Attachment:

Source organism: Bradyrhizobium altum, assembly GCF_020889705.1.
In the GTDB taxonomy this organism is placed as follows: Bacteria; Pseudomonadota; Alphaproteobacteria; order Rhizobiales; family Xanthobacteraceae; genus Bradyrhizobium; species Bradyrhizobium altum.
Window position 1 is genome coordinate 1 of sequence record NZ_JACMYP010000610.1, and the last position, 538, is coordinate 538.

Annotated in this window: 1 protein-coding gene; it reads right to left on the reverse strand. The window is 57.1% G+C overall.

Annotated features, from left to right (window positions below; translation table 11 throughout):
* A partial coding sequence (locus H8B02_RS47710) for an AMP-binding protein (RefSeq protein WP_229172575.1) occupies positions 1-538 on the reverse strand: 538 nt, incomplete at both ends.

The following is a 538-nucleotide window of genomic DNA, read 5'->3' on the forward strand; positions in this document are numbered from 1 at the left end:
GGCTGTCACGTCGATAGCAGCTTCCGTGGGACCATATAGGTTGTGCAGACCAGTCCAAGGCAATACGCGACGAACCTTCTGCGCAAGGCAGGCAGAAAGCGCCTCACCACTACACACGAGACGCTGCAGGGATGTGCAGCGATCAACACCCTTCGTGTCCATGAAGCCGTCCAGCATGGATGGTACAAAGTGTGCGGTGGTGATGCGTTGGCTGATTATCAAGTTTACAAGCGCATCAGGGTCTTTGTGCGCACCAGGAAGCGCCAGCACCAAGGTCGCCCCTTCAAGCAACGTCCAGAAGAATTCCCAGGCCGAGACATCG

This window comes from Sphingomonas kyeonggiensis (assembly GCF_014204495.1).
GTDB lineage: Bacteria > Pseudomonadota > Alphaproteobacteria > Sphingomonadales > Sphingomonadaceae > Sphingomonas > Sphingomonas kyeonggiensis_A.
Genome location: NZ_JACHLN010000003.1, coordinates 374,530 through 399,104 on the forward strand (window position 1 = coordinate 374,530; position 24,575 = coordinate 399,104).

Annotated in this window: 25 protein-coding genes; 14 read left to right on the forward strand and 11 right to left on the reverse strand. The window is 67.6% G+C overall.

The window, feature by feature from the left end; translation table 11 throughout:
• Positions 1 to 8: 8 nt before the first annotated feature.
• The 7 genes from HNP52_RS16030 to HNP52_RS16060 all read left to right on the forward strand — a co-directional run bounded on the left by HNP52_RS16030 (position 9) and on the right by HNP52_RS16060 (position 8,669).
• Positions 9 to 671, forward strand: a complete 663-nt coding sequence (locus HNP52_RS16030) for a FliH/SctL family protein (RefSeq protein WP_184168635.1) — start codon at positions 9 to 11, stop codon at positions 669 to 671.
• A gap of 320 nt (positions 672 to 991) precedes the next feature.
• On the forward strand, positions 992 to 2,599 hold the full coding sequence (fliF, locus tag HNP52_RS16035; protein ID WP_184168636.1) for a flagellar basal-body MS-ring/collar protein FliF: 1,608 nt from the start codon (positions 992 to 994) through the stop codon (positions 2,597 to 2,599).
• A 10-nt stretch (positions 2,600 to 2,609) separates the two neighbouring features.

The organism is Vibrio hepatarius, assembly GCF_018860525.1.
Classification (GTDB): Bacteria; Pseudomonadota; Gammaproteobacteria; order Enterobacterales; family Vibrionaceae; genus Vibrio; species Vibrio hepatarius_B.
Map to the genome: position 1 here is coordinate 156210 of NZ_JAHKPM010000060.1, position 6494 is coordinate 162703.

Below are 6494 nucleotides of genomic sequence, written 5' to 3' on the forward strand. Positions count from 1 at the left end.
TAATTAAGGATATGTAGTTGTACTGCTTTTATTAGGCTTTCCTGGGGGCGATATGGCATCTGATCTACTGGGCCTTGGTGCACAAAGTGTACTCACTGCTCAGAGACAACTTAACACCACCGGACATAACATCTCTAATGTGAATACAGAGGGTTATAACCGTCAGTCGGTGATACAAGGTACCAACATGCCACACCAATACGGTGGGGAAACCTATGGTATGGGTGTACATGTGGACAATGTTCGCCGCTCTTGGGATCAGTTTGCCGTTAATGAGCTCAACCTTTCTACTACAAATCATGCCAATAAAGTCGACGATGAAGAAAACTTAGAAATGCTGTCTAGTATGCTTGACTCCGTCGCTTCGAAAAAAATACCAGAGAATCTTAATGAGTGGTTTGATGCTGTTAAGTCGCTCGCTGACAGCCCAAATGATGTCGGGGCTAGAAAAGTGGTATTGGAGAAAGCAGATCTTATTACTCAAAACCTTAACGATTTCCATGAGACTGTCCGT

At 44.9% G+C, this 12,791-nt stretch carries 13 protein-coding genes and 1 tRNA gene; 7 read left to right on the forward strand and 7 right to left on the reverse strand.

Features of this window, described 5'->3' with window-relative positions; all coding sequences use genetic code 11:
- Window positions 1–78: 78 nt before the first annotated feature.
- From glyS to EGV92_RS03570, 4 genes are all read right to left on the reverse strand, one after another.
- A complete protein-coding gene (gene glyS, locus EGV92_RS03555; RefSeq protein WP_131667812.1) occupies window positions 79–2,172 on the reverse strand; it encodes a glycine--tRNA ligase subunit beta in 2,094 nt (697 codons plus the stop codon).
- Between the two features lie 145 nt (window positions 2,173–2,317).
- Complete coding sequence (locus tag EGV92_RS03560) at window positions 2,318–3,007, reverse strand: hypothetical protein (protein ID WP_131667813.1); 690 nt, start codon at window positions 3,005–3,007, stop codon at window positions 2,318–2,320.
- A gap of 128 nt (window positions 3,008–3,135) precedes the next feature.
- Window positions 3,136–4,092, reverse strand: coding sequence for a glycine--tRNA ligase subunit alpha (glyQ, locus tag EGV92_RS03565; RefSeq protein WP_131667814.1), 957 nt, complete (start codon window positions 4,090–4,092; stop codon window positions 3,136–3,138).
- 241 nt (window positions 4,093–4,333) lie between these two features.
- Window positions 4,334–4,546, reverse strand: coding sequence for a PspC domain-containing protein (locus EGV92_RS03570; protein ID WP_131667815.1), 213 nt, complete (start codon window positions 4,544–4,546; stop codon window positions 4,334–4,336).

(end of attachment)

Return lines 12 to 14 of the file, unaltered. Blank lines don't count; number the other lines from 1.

Annotated in this window: 25 protein-coding genes; 14 read left to right on the forward strand and 11 right to left on the reverse strand. The window is 67.6% G+C overall.

The window, feature by feature from the left end; translation table 11 throughout:
• Positions 1 to 8: 8 nt before the first annotated feature.